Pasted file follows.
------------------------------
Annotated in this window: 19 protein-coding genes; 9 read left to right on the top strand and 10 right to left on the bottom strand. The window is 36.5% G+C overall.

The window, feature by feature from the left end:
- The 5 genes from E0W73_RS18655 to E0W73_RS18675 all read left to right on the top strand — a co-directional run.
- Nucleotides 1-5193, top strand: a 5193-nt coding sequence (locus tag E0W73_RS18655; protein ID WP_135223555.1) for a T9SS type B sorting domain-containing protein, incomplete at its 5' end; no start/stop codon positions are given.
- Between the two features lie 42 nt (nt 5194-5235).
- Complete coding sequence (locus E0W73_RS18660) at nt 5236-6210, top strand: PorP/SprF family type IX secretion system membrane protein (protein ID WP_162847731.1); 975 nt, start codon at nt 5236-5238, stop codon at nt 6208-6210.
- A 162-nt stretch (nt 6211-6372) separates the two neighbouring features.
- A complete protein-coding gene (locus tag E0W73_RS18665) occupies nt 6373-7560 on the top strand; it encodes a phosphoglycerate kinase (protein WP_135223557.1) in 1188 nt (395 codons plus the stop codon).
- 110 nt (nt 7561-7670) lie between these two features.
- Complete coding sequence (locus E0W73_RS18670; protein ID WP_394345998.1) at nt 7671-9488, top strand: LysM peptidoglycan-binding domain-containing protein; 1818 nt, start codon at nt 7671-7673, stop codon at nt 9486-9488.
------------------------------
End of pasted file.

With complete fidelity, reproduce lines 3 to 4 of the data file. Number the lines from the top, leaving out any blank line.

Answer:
- The 5 genes from E0W73_RS18655 to E0W73_RS18675 all read left to right on the top strand — a co-directional run.
- Nucleotides 1-5193, top strand: a 5193-nt coding sequence (locus tag E0W73_RS18655; protein ID WP_135223555.1) for a T9SS type B sorting domain-containing protein, incomplete at its 5' end; no start/stop codon positions are given.